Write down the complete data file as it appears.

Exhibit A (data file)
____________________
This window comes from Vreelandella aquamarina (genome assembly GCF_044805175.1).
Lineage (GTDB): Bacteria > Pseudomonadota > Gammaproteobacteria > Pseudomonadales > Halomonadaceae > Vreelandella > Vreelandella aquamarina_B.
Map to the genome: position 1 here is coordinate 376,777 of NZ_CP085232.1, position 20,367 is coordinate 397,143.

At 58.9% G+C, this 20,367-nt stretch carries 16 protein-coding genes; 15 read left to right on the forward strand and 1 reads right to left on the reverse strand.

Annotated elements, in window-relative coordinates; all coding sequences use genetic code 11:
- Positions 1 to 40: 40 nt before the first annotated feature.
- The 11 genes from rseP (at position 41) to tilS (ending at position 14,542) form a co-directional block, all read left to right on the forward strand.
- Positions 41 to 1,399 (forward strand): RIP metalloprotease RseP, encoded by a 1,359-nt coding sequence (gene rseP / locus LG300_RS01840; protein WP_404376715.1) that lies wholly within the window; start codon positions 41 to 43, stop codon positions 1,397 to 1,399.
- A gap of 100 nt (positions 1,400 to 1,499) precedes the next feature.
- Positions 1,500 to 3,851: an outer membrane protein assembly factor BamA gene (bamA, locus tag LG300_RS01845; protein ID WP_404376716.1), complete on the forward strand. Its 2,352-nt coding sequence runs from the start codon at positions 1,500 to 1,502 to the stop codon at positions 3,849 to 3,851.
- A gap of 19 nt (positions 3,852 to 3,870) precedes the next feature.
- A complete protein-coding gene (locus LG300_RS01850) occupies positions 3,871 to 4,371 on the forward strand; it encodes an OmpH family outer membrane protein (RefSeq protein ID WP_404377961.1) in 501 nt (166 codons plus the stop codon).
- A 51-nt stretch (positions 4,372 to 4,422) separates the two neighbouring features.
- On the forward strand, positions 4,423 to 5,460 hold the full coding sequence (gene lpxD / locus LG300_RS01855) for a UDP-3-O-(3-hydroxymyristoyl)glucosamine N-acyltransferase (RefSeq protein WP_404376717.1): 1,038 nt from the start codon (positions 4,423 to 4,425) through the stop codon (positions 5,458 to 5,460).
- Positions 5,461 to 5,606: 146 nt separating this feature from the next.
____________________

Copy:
This window comes from Vreelandella aquamarina (genome assembly GCF_044805175.1).
Lineage (GTDB): Bacteria > Pseudomonadota > Gammaproteobacteria > Pseudomonadales > Halomonadaceae > Vreelandella > Vreelandella aquamarina_B.
Map to the genome: position 1 here is coordinate 376,777 of NZ_CP085232.1, position 20,367 is coordinate 397,143.

At 58.9% G+C, this 20,367-nt stretch carries 16 protein-coding genes; 15 read left to right on the forward strand and 1 reads right to left on the reverse strand.

Annotated elements, in window-relative coordinates; all coding sequences use genetic code 11:
- Positions 1 to 40: 40 nt before the first annotated feature.
- The 11 genes from rseP (at position 41) to tilS (ending at position 14,542) form a co-directional block, all read left to right on the forward strand.
- Positions 41 to 1,399 (forward strand): RIP metalloprotease RseP, encoded by a 1,359-nt coding sequence (gene rseP / locus LG300_RS01840; protein WP_404376715.1) that lies wholly within the window; start codon positions 41 to 43, stop codon positions 1,397 to 1,399.
- A gap of 100 nt (positions 1,400 to 1,499) precedes the next feature.
- Positions 1,500 to 3,851: an outer membrane protein assembly factor BamA gene (bamA, locus tag LG300_RS01845; protein ID WP_404376716.1), complete on the forward strand. Its 2,352-nt coding sequence runs from the start codon at positions 1,500 to 1,502 to the stop codon at positions 3,849 to 3,851.
- A gap of 19 nt (positions 3,852 to 3,870) precedes the next feature.
- A complete protein-coding gene (locus LG300_RS01850) occupies positions 3,871 to 4,371 on the forward strand; it encodes an OmpH family outer membrane protein (RefSeq protein ID WP_404377961.1) in 501 nt (166 codons plus the stop codon).
- A 51-nt stretch (positions 4,372 to 4,422) separates the two neighbouring features.
- On the forward strand, positions 4,423 to 5,460 hold the full coding sequence (gene lpxD / locus LG300_RS01855) for a UDP-3-O-(3-hydroxymyristoyl)glucosamine N-acyltransferase (RefSeq protein WP_404376717.1): 1,038 nt from the start codon (positions 4,423 to 4,425) through the stop codon (positions 5,458 to 5,460).
- Positions 5,461 to 5,606: 146 nt separating this feature from the next.